TheoNerds.net was launched at the end of July 2020, and we want to thank you, our readers, for being with us on this journey so far.
We saw a lack of theological rigor in geek culture and wanted to create a go-to space for Christians to get reliable information about tech, games, and pop-culture.
We want to wrap this year up by sharing our favorite Christmas tunes.
Thanks again for being a Theology Nerd and geeking out about the Bible with us!
Grace and truth to you all!
I grew up with the radio on and Top of the Pops was must-see TV, especially the Christmas special! Even before I became a Christian as a teenager, I remember loving “Mary’s Boy Child” whenever it came on, and I remember desperately wanting one of the fluffy hooded coats Boney M wore (earlier version of East 17’s on “Stay Another Day”).
Now, as a Christian, although it is very easy to pick theological holes in some of the lyrics, I choose to concentrate on the childhood memories, the catchy tune, and an appreciation for most of the lyrics which you would never expect to hear on secular radio stations: “Oh my Lord, You sent Your son to save us …Your very Self You gave us …That sin may not enslave us” – Every time I hear it I praise God that it’s still aired and on music TV channels… and one day, I might even get one of the fluffy hooded coats! Happy Christmas everyone.
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I love Christmas songs that don’t just focus on the birth of Christ but also point towards the reason for His birth– His death and our reconciliation to God. The idea of God leaving the perfection of Heaven and entering this messed up world is mind-blowing, and this song touches on that.
It reminds us that Christ was humble and though it doesn’t directly say so, it’s a reminder to us of how wretched and undeserving we are of this amazing gift of salvation.
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One of my favorite Christmas hymns is the beloved “Joy To The World” by Isaac Watts. When listening to it recently, I was struck by how fitting the lyrics are for Jesus’ Second Advent. I then learned that the classic is based on Psalm 98, where the psalmist describes the joy the world has in the Lord’s righteous judgment at His coming. Go read Psalm 98 and then give this a listen:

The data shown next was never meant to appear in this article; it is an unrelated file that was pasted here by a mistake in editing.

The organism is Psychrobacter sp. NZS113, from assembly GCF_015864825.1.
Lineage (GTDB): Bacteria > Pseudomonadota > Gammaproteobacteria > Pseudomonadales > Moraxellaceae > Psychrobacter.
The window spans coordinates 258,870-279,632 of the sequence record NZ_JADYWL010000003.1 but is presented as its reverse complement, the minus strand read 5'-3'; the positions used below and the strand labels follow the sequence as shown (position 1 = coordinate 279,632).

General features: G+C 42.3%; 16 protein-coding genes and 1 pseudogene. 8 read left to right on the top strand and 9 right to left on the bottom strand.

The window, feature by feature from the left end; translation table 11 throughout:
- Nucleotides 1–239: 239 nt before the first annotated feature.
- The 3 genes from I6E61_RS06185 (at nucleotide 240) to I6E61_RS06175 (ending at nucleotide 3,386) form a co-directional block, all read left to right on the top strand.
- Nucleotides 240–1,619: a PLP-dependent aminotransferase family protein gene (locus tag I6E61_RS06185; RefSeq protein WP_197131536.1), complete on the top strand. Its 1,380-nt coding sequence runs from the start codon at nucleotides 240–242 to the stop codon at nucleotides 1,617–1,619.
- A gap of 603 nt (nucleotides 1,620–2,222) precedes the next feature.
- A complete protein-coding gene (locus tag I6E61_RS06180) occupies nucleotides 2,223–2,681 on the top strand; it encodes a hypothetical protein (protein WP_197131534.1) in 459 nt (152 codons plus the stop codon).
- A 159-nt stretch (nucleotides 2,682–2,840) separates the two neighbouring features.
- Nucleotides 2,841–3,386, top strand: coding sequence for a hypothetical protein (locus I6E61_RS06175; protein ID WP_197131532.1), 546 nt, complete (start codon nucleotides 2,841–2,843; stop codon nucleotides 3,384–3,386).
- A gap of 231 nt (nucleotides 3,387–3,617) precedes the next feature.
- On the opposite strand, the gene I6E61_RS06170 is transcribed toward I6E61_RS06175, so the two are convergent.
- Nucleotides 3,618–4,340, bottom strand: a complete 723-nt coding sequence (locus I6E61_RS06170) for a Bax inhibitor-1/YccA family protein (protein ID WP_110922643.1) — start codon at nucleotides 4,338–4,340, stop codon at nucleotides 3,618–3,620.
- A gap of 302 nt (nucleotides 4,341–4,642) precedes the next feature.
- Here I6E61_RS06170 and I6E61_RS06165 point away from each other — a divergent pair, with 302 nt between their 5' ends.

No matter what comes next, from all of us here at Theonerds, have a blessed Christmas and New Year, grounded in the joy of the Lord.
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“I’ll Fly Away” is a hymn written in 1929 by Albert E. Brumley and has generally been performed in the bluegrass style with many covers over the years and even inclusions in secular movies & TV like “O Brother, Where Art Thou?” & The Waltons.
The version by Johnny Cash & June Carter is my favourite as I was a Johnny Cash fan before I was saved and it always struck a chord with me.
Now that I don’t just comprehend the lyrics, but apprehend them too and make them my own song to the Lord, I rejoice ever more as the day of my redemption from this physical world and body of sin draws nearer.
Christmas is a time where even the secular world acknowledges the first coming of the Lord Jesus, the Christ.
Now as one of His own it reminds me that he is soon returning to take His beloved to Himself and bring an end to all wickedness – in that Great & Terrible day.
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While listing to a Rend Collective Christmas playlist this year, I was struck by this particular song. I love the Mumford And Sons vibe it has, and to be honest, it was the first time I considered the lyrics to this familiar song.
Ignoring the theologically inaccurate statement that Jesus was born on Christmas day (He was most likely born in September), the following words particularly moved me:
“To save us all from satan’s power When we were gone astray O tidings of comfort and joy”
Amidst a world of chaos and confusion, there remains an Anchor that holds us fast. True comfort and joy that cannot be taken from us.
Happy New Year.